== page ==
WASHINGTON — Bucking objections from the White House, the Pentagon and leading Democrats in Congress, the House Appropriations Committee on Tuesday approved its 2017 Pentagon-funding bill, which would shift billions from the war account to pay for base budget needs.

The bill proposes $517.1 billion in discretionary funding for the Defense Department's base budget needs, an amount $3 billion above the fiscal 2016 enacted spending level and $587 million below President Barack Obama's request. The bill also provides $59 billion in wartime overseas contingency operations funding, $16 billion of which would go to base budget items.

Mirroring an approach taken by the House Armed Services Committee and endorsed by House Speaker Paul Ryan, R-Wis. — just with different numbers — the shorting of OCO is a gambit to force the next president to ask Congress for supplemental defense spending. In the House defense policy bill, OCO would expire April 30, 2017.

A presidential veto threat that hangs over the annual defense policy bill also cast a shadow on the spending bill, which heard Democratic opposition Tuesday. Obama has threatened to veto the annual bill each year in office, though he only followed through last year, over similar spending maneuvers.

White House officials, in a memo from the Office of Management and Budget on Monday, blasted the extra base budget spending as "excess force structure without the money to sustain it, effectively creating a hollow force," especially given more restrictive defense spending caps scheduled for coming years.

But Republican House leaders have said those increases are needed to meet current threats. In the policy bill, that includes 27,000 more active-duty troops and 25,000 reservists; $3 billion for 14 more F/A-18E/F aircraft for the Navy and 11 more F-35 joint strike fighters across the services; and a $2 billion plus-up to the Navy's shipbuilding budget.

The House Appropriations Committee, which passed the spending bill by a voice vote, added language offered by Rep. Barbara Lee, D-Calif., stating Congress has a constitutional duty to debate and determine whether or not to authorize the use of military force against the Islamic State group. As the president wages war in the Mideast based on a 2001 authorization, several proposals to update it have surfaced in Congress and died in recent years.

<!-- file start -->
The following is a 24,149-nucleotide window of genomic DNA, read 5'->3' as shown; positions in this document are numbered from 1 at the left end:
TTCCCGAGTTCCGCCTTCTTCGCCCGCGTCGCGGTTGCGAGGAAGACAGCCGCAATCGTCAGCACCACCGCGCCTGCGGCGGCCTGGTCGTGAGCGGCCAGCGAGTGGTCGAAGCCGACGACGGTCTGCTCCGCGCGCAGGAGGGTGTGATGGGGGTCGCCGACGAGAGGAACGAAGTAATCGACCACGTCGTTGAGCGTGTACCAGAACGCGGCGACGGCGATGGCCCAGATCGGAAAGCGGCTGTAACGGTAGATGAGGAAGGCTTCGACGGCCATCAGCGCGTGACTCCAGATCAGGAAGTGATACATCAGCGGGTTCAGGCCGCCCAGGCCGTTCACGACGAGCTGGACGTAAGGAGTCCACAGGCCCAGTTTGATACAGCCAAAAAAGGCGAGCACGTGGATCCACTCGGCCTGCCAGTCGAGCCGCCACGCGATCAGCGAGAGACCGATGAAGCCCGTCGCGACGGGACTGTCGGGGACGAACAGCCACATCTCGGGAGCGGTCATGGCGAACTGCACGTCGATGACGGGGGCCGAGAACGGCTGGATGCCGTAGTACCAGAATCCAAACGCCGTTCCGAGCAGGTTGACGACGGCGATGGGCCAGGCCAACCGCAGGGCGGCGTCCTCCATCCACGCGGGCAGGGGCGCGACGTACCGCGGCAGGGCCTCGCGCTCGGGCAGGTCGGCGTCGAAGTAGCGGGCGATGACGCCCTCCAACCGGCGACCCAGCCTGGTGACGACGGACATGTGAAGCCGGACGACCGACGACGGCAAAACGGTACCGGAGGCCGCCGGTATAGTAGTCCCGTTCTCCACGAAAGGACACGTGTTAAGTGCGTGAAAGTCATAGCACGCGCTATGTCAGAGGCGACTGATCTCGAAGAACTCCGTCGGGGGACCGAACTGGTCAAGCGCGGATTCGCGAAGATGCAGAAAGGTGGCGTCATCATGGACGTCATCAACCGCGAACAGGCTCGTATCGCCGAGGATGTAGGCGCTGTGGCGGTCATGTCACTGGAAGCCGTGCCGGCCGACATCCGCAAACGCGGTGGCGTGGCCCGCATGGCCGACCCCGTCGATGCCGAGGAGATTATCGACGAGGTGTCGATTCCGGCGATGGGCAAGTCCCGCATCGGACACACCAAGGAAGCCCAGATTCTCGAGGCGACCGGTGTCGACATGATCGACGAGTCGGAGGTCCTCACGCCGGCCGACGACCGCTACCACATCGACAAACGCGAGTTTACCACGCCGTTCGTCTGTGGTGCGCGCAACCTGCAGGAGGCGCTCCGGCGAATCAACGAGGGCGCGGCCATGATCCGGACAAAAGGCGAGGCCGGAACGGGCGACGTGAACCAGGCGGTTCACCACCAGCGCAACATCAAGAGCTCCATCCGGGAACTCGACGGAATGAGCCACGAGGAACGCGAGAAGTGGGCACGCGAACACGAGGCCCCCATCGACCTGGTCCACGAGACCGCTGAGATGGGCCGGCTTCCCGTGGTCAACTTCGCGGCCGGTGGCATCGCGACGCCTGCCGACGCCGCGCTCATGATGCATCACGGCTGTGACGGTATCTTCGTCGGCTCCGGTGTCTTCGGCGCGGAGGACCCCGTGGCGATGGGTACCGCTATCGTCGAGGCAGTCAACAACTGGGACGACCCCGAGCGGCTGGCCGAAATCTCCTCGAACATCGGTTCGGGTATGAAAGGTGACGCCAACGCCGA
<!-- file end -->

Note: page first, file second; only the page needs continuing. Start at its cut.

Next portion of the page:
Committee Democrats went on the offensive over the OCO funding scheme. The House Appropriations Committee's top Democrat, Rep. Nita Lowey of New York, voiced opposition, saying it "blows up last year's budget agreement through a gimmick."

"The difference here is about more than bookkeeping, sending our military men and women into some of the most dangerous places on earth — Iraq, Afghanistan and Syria — without ensuring in this bill that we provide mission support and pay their salary for this year, is the height of irresponsibility," Lowey said.

House Appropriations defense subcommittee Chairman Rodney Freylinghuysen, R-N.J., defended the plan as a means of addressing "alarmingly low" readiness levels, an ebbing technological edge and shrinking force levels.

Acknowledging the White House and defense secretary's accusation that cutting off OCO gambles with troops' Mideast mission, Freylinghuysen attacked the administration over Obama's approach to national security challenges around the globe.

"The bill before you does not 'gamble,'" Freylinghuysen said. "Rather, this proposal wisely invests more money for more troops, more training, modern equipment, expanded cybersecurity, more intelligence-gathering capability and better health care outcomes for our troops and their families."

"To assume there will be smooth sailing for a supplemental appropriations bull in the spring is Pollyannaish," Visclosky said. "We do not know who will be in the White House, who will be the civilian leadership at DoD, or even the composition of the next Congress."

Visclosky also predicted a reckoning as Budget Control Act caps, which are set to lower defense spending by $2 billion in 2018, collide with the spending bill's troop increases, which he said will cost $30 billion over five years.

"I understand that OCO provides a path of least resistance to increasing defense spending and allows for the postponement of some very tough decisions," he said. "However, we cannot keep deferring tough decisions."

Leo Shane contributed to this report.

Joe Gould is the senior Pentagon reporter for Defense News, covering the intersection of national security policy, politics and the defense industry. He served previously as Congress reporter.

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